Federated Morphometry Feature Selection for Hippocampal Morphometry Associated Beta-Amyloid and Tau Pathology
Jianfeng Wu, Qunxi Dong , Jie Zhang, Yi Su, Teresa Wu , Richard J Caselli , Eric M Reiman , Jieping Ye , Natasha Lepore , Kewei Chen , Paul M Thompson, Yalin Wang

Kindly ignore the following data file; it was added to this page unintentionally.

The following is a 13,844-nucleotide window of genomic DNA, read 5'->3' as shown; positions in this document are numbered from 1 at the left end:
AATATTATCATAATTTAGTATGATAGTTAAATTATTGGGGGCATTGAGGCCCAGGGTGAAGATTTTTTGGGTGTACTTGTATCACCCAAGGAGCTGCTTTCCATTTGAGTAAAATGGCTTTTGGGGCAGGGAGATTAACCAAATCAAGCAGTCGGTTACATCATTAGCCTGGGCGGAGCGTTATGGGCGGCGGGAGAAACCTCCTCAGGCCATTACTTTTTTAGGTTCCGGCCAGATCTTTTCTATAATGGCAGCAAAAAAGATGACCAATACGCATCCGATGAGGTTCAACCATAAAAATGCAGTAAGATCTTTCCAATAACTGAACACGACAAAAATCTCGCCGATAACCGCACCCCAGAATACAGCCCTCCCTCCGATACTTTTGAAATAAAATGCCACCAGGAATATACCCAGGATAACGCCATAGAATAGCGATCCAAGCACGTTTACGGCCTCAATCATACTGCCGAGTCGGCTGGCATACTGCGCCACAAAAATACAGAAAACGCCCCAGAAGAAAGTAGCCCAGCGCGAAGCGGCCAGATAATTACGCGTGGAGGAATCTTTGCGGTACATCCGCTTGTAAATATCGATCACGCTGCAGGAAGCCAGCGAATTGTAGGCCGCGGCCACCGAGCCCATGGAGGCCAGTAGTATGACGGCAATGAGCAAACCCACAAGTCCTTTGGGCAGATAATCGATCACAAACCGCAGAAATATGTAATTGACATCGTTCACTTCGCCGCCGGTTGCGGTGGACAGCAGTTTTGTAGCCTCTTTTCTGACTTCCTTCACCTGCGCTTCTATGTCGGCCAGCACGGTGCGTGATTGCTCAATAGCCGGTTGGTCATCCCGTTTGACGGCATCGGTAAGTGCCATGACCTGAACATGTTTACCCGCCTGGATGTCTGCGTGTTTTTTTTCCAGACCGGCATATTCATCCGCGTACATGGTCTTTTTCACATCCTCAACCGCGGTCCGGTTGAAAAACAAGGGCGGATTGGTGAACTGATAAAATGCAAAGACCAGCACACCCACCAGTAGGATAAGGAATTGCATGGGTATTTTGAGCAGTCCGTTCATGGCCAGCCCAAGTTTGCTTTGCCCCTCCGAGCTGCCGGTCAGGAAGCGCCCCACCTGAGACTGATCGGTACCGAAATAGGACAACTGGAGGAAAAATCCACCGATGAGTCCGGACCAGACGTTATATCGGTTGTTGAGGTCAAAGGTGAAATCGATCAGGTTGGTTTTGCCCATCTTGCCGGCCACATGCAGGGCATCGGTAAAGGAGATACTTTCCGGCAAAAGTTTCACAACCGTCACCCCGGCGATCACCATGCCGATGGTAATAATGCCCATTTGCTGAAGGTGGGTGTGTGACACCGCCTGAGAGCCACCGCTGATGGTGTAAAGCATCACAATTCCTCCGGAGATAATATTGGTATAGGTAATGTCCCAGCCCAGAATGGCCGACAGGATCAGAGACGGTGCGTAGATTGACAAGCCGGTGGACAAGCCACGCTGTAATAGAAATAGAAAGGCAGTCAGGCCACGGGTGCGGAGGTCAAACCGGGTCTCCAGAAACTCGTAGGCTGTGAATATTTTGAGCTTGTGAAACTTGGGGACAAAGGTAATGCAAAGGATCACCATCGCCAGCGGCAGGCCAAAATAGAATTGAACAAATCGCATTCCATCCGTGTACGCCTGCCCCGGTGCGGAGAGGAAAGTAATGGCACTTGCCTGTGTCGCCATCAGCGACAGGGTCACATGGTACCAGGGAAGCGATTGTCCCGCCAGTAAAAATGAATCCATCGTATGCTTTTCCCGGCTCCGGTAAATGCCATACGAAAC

Amyloid-β (Aβ) plaques and tau protein tangles in the brain are now widely recognized as the defining hallmarks of Alzheimer’s disease (AD), followed by structural atrophy detectable on brain magnetic resonance imaging (MRI) scans. One of the particular neurodegenerative regions is the hippocampus to which the influence of Aβ/tau on has been one of the research focuses in the AD pathophysiological progress. This work proposes a novel framework, Federated Morphometry Feature Selection (FMFS) model, to examine subtle aspects of hippocampal morphometry that are associated with Aβ/tau burden in the brain, measured using positron emission tomography (PET). FMFS is comprised of hippocampal surface-based feature calculation, patch-based feature selection, federated group LASSO regression, federated screening rule-based stability selection, and region of interest (ROI) identification. FMFS was tested on two Alzheimer’s Disease Neuroimaging Initiative (ADNI) cohorts to understand hippocampal alterations that relate to Aβ/tau depositions. Each cohort included pairs of MRI and PET for AD, mild cognitive impairment (MCI), and cognitively unimpaired (CU) subjects. Experimental results demonstrated that FMFS achieves an 89× speedup compared to other published state-of-the-art methods under five independent hypothetical institutions. In addition, the subiculum and cornu ammonis 1 (CA1 subfield) were identified as hippocampal subregions where atrophy is strongly associated with abnormal Aβ/tau. As potential biomarkers for Aβ/tau pathology, the features from the identified ROIs had greater power for predicting cognitive assessment and for survival analysis than five other imaging biomarkers. All the results indicate that FMFS is an efficient and effective tool to reveal associations between Aβ/tau burden and hippocampal morphometry.